What's the symptom? Does the pedal go to the floor or is it high and hard but the car won't stop? If the pedal goes to the floor, the master cylinder may have been damaged. Typically the pistons are pushed part way back into the calipers to make it easier to reassemble them. You have to stroke the brake pedal a few times to work the pistons back out. Most people push the pedal all the way down, but experienced professionals never push it more than half way. Crud and corrosion build up in the bottoms of the bores where the pistons don't normally travel. When the pedal gets pushed too far, the seals can get ripped on that crud.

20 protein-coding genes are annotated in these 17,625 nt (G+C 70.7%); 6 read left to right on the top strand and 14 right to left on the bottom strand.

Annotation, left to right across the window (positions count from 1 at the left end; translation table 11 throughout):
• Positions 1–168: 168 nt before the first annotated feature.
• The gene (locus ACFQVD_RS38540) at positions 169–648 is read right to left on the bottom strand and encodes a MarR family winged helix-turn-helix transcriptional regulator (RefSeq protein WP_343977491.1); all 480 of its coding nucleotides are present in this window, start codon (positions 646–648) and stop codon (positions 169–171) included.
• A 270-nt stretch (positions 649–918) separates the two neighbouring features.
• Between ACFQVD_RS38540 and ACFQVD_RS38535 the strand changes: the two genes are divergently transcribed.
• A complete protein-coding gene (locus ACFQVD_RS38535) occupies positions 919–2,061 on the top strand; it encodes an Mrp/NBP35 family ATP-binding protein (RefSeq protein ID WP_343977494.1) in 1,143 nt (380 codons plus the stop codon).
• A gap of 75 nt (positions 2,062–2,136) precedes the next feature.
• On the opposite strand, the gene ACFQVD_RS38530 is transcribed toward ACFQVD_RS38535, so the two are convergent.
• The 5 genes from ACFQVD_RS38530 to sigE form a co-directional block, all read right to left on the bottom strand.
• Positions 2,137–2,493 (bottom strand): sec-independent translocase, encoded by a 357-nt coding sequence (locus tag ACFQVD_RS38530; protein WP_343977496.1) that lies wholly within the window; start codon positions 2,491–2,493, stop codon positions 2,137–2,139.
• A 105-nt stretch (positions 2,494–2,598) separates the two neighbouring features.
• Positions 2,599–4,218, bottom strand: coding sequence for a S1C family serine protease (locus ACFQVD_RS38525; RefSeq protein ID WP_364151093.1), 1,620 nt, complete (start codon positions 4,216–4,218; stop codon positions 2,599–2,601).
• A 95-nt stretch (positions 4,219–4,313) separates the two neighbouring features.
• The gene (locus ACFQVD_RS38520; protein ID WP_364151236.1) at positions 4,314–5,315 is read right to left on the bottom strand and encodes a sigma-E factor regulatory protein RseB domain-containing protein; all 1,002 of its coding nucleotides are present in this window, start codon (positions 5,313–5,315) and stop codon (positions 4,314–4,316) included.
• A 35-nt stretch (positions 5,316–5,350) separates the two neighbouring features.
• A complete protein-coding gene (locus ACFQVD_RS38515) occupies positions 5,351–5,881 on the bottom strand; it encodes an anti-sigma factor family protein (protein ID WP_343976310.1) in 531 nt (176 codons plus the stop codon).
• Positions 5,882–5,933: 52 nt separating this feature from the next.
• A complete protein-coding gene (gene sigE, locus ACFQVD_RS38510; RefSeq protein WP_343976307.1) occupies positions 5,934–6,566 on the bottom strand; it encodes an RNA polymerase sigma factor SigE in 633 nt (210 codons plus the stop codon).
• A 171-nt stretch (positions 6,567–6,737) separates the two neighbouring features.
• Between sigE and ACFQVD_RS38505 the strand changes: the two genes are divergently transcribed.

There is a related problem that only occurs on GM front-wheel-drive cars. When the pedal is pushed too far, a valve trips in the master cylinder when there are unequal pressures in the two hydraulic circuits. That happens when there's a leak in a line but it also happens when one caliper pushes its piston out and starts to build pressure before the other side does. When that valve trips, you will not be able to force any brake fluid from one front caliper and the opposite rear brake. That typically does not cause a low pedal; in fact, it can go unnoticed until the pads are worn down on one side and still look like new on the other side.
Sunday, October 28th, 2012 AT 1:43 AM